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Troy

Totally MAD: 60 Years of Humor, Satire, Stupidity and Stupidity

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FOR IMMEDIATE RELEASE:

totallymad.JPG

http://bit.ly/buymadbook

MEDIA CONTACT:

Sabrina Strauss

Goodman Media International

(212) 576-2700

sstrauss@goodmanmedia.com

Time Home Entertainment Inc. and

MAD Magazine Announce For the Second Time (And

Don’t Be Surprised If They Keep Doing It Until Someone Pays Attention!)

Foreword by Stephen Colbert and Eric Drysdale

Includes “The Soul of MAD,”A Removable Set of 12 Classic MAD Cover Prints

New York, NY, October 1, 2012 – To celebrate MAD Magazine’s 60th anniversary, Time Home Entertainment Inc. is foolishly teaming up with MAD Magazine on Totally MAD, a new collection of the legendary humor magazine’s high-quality idiocy that is so widely un-anticipated, this overblown press release had to be issued and then reissued to call attention to it.

Totally MAD (Time Home Entertainment Inc.; $34.95) goes on sale on October 30, 2012 and will be available at retailers nationwide and http://totallymadbook.com. (The date when booksellers start slapping that giant “75% Off” sticker on the front cover obscuring the book’s title has not yet been determined.)

Organized by decade, this oversized 256-page book features some of the world’s best comedy writers, cartoonists and humorous illustrators – “The Usual Gang of Idiots” – as they have long called themselves. In addition, the book includes numbered pages for maximum reader convenience.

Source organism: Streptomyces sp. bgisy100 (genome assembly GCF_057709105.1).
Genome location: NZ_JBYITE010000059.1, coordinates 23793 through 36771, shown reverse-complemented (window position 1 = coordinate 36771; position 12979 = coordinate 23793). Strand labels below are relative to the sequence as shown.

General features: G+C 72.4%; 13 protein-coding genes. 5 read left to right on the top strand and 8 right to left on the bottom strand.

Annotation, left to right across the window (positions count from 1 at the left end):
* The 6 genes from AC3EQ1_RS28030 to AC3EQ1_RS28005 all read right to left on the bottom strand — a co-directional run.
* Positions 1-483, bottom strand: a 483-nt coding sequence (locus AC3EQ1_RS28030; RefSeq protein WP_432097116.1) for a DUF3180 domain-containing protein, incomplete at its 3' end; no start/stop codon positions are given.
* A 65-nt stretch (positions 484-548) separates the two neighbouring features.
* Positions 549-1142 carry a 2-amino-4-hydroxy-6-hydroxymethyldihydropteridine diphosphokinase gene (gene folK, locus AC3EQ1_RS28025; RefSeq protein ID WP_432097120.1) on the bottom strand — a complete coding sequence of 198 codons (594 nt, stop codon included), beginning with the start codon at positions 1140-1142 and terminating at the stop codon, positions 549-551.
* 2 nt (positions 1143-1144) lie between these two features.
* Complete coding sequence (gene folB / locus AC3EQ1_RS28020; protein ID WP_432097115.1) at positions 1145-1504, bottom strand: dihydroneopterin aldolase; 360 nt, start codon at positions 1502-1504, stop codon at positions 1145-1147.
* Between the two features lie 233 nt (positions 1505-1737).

Totally MAD features a special foreword by long-time MAD fans Stephen Colbert and Eric Drysdale, plus five exclusive essays about MAD’s cultural impact, the origin of Alfred E. Neuman and the magazine’s history, including its landmark Supreme Court win against Irving Berlin, establishing the right to publish satirical lyrics.

As a bonus, the book features a removable set of 12 classic front covers, dubbed The Soul of MAD” by MAD Founder and Publisher William M. Gaines. Each print was selected for its uniqueness, artistic achievement and classic timelessness, and is suitable for framing or wrapping fish.

Speaking from MAD’s international headquarters in midtown Manhattan, MAD Editor John Ficarra said, “I’m on the other line ordering Chinese food. I’ll call you back.” (Ficarra never returned the call.)

Totally MAD includes such favorites as:

  • Spy vs. Spy
  • Al Jaffee’s MAD Fold-in
  • Sergio Aragonés’ A MAD Look At…
  • David Berg’s The Lighter Side of…
  • Outrageous artwork of Don Martin and Tom Bunk
  • Movie and TV satires by Mort Drucker, Jack Davis and Tom Richmond
  • The MAD Strip Club
  • The Fundalini Pages
  • And much more

Totally MAD is the perfect gift, not just for MAD fans, but for anyone interested in pop culture, comedy, music, politics, entertainment, sports or history. In other words, absolutely everyone should buy this book. No exceptions will be tolerated!

Press Contact: Sabrina Strauss - (212) 576-2700 / sstrauss@goodmanmedia.com